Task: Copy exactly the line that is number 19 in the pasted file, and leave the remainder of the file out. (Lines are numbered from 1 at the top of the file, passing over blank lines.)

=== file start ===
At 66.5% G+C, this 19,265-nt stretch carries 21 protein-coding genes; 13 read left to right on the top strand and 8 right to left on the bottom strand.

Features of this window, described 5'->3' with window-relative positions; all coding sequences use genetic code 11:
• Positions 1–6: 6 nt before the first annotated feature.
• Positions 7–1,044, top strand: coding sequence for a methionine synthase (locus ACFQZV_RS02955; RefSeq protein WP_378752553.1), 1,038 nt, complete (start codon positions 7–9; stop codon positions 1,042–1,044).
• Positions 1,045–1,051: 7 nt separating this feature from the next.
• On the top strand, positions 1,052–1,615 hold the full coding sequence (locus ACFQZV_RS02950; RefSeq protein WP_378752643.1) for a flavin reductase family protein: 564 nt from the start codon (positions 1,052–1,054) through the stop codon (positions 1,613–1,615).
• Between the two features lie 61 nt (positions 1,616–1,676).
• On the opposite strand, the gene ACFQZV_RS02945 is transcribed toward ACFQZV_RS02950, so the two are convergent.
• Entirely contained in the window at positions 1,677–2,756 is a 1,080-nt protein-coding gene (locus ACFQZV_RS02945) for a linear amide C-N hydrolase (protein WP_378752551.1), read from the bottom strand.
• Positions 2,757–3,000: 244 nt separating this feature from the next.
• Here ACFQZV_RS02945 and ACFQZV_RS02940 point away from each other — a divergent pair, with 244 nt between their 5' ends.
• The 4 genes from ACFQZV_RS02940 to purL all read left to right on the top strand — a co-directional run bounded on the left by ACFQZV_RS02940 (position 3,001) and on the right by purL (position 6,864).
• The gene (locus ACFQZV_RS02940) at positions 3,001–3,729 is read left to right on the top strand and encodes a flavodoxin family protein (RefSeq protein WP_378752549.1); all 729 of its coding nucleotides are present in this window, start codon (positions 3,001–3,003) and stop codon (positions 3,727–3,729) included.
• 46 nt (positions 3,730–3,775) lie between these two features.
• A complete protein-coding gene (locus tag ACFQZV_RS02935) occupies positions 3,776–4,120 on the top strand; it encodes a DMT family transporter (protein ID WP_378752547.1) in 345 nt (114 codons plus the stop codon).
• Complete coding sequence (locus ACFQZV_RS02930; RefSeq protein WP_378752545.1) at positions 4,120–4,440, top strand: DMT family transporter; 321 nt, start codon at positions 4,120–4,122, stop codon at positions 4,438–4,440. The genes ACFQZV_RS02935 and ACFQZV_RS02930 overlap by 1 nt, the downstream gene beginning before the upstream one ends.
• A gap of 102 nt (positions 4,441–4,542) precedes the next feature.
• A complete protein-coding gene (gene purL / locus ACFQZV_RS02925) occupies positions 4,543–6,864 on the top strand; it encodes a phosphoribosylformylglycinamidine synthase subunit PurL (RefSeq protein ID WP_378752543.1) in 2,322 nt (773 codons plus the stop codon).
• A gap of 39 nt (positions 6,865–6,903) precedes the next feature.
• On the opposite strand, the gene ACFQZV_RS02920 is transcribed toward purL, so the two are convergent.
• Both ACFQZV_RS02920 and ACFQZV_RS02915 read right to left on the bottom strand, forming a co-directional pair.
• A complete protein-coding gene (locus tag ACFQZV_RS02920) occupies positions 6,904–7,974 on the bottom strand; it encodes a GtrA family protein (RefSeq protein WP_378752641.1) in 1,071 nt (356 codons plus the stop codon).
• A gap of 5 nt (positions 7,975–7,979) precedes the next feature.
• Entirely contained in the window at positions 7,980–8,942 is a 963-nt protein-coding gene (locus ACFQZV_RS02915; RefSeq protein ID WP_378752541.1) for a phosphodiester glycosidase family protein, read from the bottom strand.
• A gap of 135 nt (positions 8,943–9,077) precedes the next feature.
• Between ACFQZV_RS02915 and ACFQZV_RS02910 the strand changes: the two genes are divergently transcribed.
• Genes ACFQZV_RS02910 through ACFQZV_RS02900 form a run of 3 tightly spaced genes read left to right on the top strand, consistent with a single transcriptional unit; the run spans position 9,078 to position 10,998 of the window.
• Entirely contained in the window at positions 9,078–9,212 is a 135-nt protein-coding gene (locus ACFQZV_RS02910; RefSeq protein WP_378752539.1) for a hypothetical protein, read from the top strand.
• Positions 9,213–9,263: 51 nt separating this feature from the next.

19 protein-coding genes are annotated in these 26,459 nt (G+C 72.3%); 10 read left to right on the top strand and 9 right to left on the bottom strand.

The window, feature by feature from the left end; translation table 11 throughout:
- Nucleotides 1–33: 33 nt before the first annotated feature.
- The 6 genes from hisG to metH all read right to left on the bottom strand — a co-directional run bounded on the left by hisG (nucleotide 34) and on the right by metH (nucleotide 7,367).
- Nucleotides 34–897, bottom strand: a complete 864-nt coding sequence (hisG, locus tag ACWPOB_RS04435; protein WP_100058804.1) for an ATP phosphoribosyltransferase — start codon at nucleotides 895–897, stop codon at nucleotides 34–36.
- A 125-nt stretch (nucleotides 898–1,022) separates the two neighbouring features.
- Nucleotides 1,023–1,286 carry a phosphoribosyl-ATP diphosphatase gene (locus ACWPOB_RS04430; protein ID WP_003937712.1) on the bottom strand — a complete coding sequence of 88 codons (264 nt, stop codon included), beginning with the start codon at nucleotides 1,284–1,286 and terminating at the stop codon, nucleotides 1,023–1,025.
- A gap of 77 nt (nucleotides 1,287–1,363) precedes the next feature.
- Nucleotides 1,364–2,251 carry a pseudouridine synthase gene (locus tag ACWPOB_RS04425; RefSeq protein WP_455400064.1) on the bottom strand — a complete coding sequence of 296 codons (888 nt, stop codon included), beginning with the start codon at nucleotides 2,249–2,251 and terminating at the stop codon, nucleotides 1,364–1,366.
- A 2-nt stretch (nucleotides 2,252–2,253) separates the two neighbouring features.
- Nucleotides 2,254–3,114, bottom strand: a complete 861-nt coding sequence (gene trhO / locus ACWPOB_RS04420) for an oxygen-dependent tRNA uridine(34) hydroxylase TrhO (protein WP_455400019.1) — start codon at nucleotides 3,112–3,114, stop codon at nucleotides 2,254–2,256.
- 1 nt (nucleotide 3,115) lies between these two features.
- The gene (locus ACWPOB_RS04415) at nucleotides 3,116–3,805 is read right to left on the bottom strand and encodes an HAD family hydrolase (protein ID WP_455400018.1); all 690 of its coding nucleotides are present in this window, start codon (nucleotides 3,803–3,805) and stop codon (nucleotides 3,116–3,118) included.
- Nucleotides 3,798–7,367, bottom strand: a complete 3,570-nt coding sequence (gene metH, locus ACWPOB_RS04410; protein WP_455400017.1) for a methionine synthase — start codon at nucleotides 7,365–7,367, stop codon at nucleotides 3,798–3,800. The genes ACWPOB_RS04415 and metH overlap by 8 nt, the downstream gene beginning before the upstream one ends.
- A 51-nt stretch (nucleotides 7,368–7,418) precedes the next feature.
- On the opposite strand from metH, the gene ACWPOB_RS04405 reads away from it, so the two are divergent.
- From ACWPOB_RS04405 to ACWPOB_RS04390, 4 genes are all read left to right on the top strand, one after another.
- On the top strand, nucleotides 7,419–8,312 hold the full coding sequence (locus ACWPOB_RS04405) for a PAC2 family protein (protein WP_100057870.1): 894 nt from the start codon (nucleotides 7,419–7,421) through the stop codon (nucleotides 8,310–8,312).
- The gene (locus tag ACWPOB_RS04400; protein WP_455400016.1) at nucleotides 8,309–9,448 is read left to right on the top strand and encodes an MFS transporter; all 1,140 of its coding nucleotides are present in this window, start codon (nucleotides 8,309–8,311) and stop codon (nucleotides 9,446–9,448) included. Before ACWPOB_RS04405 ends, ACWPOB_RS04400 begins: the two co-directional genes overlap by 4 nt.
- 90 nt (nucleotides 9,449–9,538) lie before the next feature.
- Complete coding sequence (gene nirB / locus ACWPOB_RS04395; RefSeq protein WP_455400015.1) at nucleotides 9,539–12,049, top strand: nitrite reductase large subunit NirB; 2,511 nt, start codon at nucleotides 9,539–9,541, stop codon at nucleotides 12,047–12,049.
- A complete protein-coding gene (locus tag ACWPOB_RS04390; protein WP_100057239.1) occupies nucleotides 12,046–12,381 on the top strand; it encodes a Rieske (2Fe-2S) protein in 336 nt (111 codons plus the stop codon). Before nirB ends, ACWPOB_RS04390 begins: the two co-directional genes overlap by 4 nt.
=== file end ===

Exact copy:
• A gap of 39 nt (positions 6,865–6,903) precedes the next feature.